"When I'm Gone" by Mrs. Lyman Hancock: When I come to the end of my journey And I travel my last weary mile, Just forget if you can, that I ever frowned And remember only the smile. Forget unkind words I have spoken; Remember some good I have done. Forget that I ever had heartache And remember I've had loads of fun. Forget that I've stumbled and blundered And sometimes fell by the way. Remember I have fought some hard battles And won, ere the close of the day. Then forget to grieve for my going, I would not have you sad for a day, But in summer just gather some flowers And remember the place where I lay, And come in the shade of evening When the sun paints the sky in the west Stand for a few moments beside me And remember only my best.

"Peace" by Amanda Bradley: Peace will come when people live In friendship, side by side, And cherish understanding More than hatred, greed and pride. Peace will come when people see All people as the same, And no one has to live in fear, In ignorance, or shame. Peace will come when people Who are needy can reach out For shelter, food, or love, And no has to do without. Peace will come when people Learn to listen and to care About the rights and dignity Of people everywhere. Peace will come when love and trust And kindness know rebirth, And on that day all people Will rejoice in peace on earth.

"Soldier Buried on the Battlefield" by Unknown Author: And when the wind in the tree-tops roared, The soldier asked from the deep dark grave: "Did the banner flutter then?" "Not so, my hero," the wind replied. "The fight is done, but the banner won, Thy comrades of old have borne it hence, Have borne it in triumph hence." Then the soldier spake from the deep dark grave: "I am content." Then he heareth the lovers laughing pass, and the soldier asks once more: "Are these not the voices of them that love, That love--and remember me?" "Not so, my hero," the lovers say, "We are those that remember not; For the spring has come and the earth has smiled, And the dead must be forgot." Then the soldier spake from the deep dark grave: "I am content."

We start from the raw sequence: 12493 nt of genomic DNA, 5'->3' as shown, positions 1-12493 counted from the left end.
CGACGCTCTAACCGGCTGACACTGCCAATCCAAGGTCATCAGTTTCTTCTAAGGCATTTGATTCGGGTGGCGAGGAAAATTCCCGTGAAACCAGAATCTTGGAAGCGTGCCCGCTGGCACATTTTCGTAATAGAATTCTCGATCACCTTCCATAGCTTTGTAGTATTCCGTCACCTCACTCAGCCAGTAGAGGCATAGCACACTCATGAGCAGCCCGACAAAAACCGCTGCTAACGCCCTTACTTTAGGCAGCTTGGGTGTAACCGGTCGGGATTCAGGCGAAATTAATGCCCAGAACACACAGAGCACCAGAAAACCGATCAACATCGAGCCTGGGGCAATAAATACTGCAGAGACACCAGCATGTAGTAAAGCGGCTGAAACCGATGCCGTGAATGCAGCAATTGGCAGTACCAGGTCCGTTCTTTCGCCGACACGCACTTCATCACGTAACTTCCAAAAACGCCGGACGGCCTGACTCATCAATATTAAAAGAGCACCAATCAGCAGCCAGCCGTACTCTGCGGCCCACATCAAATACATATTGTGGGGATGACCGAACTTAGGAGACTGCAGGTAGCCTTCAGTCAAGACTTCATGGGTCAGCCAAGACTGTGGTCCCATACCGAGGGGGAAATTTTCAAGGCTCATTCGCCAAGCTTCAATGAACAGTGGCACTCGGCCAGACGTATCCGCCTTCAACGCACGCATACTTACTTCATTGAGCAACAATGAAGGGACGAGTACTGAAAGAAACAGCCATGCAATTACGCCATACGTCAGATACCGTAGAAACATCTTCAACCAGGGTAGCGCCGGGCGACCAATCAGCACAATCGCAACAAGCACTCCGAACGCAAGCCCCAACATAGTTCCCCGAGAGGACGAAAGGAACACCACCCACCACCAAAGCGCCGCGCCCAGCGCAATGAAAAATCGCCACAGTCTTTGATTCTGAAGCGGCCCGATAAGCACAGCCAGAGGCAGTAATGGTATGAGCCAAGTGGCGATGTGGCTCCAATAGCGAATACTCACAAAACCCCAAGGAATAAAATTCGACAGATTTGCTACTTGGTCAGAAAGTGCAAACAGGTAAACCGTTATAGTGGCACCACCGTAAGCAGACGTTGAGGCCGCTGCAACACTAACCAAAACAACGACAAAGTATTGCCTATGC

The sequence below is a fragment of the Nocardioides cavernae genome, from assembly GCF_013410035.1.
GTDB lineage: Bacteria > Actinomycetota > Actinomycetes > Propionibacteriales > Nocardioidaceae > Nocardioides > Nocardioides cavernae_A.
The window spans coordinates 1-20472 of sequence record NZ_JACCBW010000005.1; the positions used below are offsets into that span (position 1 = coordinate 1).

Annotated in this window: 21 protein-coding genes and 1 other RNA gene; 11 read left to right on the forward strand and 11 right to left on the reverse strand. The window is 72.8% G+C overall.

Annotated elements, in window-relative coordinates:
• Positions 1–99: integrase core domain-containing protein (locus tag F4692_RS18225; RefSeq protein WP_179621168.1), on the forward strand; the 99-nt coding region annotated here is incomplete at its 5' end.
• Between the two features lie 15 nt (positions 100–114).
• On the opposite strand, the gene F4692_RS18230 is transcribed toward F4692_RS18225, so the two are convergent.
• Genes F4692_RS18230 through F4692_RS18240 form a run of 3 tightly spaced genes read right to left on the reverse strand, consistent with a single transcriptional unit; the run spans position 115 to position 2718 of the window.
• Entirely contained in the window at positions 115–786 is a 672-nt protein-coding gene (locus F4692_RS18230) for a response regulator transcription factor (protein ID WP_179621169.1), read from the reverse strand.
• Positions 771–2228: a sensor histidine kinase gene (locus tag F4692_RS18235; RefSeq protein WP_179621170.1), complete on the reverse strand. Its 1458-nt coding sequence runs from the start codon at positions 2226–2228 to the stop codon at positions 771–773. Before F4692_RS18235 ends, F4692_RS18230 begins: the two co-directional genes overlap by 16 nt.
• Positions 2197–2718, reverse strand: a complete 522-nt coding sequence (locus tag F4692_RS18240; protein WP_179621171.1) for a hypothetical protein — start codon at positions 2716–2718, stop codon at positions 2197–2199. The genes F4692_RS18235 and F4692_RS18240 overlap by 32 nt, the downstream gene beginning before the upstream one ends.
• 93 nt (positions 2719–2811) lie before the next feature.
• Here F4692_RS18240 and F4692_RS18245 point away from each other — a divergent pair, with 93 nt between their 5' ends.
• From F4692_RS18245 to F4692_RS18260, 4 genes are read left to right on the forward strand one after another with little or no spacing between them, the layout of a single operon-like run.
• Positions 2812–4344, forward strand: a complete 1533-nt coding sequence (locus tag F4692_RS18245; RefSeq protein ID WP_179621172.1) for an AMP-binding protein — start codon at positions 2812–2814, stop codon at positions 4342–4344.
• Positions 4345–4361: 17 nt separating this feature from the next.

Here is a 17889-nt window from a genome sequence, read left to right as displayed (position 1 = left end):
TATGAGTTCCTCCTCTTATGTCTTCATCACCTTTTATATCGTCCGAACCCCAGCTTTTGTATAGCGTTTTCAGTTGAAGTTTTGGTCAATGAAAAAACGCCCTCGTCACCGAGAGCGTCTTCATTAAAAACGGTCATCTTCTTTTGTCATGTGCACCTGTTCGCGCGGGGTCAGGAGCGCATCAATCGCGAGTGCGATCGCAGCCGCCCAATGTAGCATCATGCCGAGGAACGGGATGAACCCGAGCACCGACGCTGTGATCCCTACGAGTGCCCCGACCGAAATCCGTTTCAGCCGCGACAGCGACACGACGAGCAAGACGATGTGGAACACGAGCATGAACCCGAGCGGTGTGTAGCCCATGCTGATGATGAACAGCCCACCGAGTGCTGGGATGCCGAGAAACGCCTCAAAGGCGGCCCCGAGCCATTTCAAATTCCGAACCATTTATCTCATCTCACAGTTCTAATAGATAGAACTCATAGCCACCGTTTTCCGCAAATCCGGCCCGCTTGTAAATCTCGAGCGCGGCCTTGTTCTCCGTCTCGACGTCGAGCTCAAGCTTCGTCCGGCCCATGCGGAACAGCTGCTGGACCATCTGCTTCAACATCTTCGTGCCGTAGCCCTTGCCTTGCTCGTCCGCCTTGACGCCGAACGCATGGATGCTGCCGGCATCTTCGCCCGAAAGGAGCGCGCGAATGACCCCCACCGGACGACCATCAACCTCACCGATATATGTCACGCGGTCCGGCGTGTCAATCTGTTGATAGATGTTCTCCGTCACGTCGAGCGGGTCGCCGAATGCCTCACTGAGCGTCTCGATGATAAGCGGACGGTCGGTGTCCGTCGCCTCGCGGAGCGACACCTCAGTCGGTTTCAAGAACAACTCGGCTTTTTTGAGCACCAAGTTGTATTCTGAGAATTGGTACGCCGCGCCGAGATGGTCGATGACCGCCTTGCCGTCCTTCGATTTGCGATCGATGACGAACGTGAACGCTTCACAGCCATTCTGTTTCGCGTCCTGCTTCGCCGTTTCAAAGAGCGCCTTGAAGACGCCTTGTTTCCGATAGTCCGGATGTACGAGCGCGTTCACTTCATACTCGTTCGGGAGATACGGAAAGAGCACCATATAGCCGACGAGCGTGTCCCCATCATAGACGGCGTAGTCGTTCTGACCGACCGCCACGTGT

"In Flanders Fields" by John McCrae: In Flanders fields the poppies blow Between the crosses, row on row, That mark our place; and in the sky The larks, still bravely singing, fly Scarce heard amid the guns below. We are the Dead. Short days ago We lived, felt dawn, saw sunset glow, Loved and were loved, and now we lie, In Flanders fields. Take up our quarrel with the foe: To you from failing hands we throw The torch; be yours to hold it high. If ye break faith with us who die We shall not sleep, though poppies grow In Flanders fields.